Lady Plumberton and her husband were on a voyage to the United States when she suffered an attack of nausea. Accordingly, she visited the ship’s physician who suggested that it was probably a mild attack of seasickness and gave her some tablets to soothe her stomach.
As she was leaving, she mentioned that she was rarely ill and suffered only from an allergy to green peas. It had been discovered when she was only a child, she told him, and she had often wished that God had given her a different allergy, since she loved the appearance and fragrance of lightly steamed peas.
The doctor, who had only a few years earlier finished medical school, told her that recent studies had confirmed that people sometimes outgrew such childhood allergies. Tests had been developed to detect allergic reactions safely, and he could test whether she was still allergic to peas in his office in less than half an hour.
She agreed and he called the chief cook who sent a steward with a small bowl of freshly steamed peas to the doctor’s office. Thirty minutes later, the doctor announced that the skin prick test showed no allergic reaction. Since the test sometimes missed a mild allergy, he suggested that she begin slowly with only a very small serving of green peas if she were so inclined.
After lunch she explained to the head waiter that she would appreciate having a small dish of steamed green peas with her dinner. He informed the chief cook who added the vegetable to Lady Plumberton’s dinner.
As usual the Plumberton’s were seated at the captain’s table. When all the diners were seated and the plates served, he rose from his chair to offer the evening’s toast. Instead of the usual toast honoring the leaders of Great Britain and the United States, he raised his glass of champagne and said, “Let us drink tonight to Lady Plumberton, who with the professional help of our ship’s doctor, is tonight taking her first pea in over fifty years.”
As the glasses were raised, a grizzled retired navy officer shouted, “Good God! Man the lifeboats! Women and children first!”
Only Lady Plumberton left the dining room. She retired to her cabin and developed a strong aversion to old men in navy uniforms.
Many green pea salad recipes call for using frozen or lightly steamed fresh green peas instead of canned peas. Perhaps this is because a lot of people have developed an aversion to canned peas. When I was a kid, we grew a lot of peas, picked a lot of peas, Mom canned a lot of peas and we all ate a lot of canned peas. I still really like them, especially in this delicious pea salad.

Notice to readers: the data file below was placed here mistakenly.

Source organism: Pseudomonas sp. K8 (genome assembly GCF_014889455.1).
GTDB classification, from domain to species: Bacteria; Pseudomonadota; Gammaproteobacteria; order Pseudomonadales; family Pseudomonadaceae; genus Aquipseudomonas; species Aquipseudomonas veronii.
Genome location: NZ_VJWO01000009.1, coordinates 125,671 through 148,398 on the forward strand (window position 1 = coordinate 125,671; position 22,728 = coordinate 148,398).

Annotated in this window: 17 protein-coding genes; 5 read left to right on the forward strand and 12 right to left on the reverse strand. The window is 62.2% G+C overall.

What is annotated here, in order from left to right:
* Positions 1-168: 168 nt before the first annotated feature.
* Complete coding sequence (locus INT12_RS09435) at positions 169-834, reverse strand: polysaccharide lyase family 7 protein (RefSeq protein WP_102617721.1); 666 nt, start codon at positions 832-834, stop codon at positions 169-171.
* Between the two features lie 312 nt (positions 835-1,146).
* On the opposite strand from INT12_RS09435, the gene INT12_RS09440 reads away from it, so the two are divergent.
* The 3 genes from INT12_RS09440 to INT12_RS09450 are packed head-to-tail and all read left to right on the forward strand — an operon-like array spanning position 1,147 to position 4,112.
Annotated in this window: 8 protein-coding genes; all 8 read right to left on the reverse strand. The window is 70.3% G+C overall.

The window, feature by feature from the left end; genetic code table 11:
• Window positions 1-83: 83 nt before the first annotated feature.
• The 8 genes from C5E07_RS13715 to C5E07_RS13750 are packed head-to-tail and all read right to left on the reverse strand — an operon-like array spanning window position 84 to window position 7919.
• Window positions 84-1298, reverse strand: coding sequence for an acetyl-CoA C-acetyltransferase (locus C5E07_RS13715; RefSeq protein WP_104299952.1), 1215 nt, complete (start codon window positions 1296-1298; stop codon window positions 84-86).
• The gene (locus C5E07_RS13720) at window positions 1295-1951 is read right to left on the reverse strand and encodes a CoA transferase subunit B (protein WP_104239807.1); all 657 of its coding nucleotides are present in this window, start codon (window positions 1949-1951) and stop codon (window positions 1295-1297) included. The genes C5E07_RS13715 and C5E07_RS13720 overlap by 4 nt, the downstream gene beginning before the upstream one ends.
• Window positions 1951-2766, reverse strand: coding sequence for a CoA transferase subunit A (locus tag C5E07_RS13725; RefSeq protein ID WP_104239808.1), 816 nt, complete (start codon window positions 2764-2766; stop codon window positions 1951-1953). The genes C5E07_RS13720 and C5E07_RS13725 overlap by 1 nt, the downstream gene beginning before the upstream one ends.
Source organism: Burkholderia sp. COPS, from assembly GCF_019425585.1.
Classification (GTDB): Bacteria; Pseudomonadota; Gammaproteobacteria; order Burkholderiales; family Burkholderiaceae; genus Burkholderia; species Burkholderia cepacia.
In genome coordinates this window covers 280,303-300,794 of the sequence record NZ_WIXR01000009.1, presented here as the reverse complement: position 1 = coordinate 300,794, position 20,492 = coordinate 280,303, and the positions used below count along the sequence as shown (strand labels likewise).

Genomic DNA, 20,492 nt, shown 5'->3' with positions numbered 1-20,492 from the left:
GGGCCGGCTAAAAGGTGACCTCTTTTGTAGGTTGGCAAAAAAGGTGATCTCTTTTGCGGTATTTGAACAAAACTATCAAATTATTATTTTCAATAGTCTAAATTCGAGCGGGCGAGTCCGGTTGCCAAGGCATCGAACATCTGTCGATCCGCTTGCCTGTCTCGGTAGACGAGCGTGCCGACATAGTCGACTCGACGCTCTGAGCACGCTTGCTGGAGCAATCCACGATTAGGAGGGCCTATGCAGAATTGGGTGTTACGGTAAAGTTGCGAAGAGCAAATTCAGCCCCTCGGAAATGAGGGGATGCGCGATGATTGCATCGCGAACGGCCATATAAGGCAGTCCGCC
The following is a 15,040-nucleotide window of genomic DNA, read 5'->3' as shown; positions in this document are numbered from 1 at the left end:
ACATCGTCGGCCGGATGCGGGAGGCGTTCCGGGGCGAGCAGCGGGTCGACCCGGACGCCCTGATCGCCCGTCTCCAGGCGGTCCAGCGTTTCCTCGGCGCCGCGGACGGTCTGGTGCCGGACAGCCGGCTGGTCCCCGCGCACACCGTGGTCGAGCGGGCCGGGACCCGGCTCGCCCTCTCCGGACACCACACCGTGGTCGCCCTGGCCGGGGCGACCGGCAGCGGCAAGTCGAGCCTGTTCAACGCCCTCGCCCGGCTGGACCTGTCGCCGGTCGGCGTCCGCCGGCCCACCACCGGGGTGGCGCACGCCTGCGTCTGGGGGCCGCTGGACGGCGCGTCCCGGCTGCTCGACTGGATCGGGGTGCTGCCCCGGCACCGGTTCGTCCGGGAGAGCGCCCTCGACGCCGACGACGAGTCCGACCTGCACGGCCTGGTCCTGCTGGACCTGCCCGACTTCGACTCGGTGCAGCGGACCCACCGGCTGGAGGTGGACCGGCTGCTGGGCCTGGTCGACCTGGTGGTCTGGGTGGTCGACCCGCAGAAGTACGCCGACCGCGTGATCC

Jerri can’t remember when she first made this salad. My guess is that it was shortly after we were married and living in Charlottesville, Virginia. There was a Safeway store nearby that always had canned peas at low prices.
1 can green peas (about 2 cups)
2 large eggs
1/2 cup chopped Cheddar cheese
1/2 cup chopped celery
1/4 cup sweet pickle relish
1/4 cup minced onion
1/3 cup mayonnaise
Drain the peas and put them in a mixing bowl. Boil the eggs for five minutes, turn off the heat and allow them to finish cooking in the hot water for eight or nine minutes. Then cool them in cold water and remove the shells. Chop the eggs to the same size dice as the peas.
While the eggs are cooking, clean the celery and chop it and the cheese into the same size dice as the eggs. Mince the onion. Put all the ingredients into the mixing bowl and stir them gently but thoroughly. Allow the salad to rest for five minutes, then stir again and taste.
Add a bit more mayonnaise if necessary or even a little salt.
NOTES: Jerri prefers fresh or frozen green peas cooked until barely tender except in her green pea salad where she loves the taste of canned peas. Even if you also prefer fresh or frozen peas, you really need to try this salad.
You can substitute finely chopped sweet or bread and butter pickles for the pickle relish.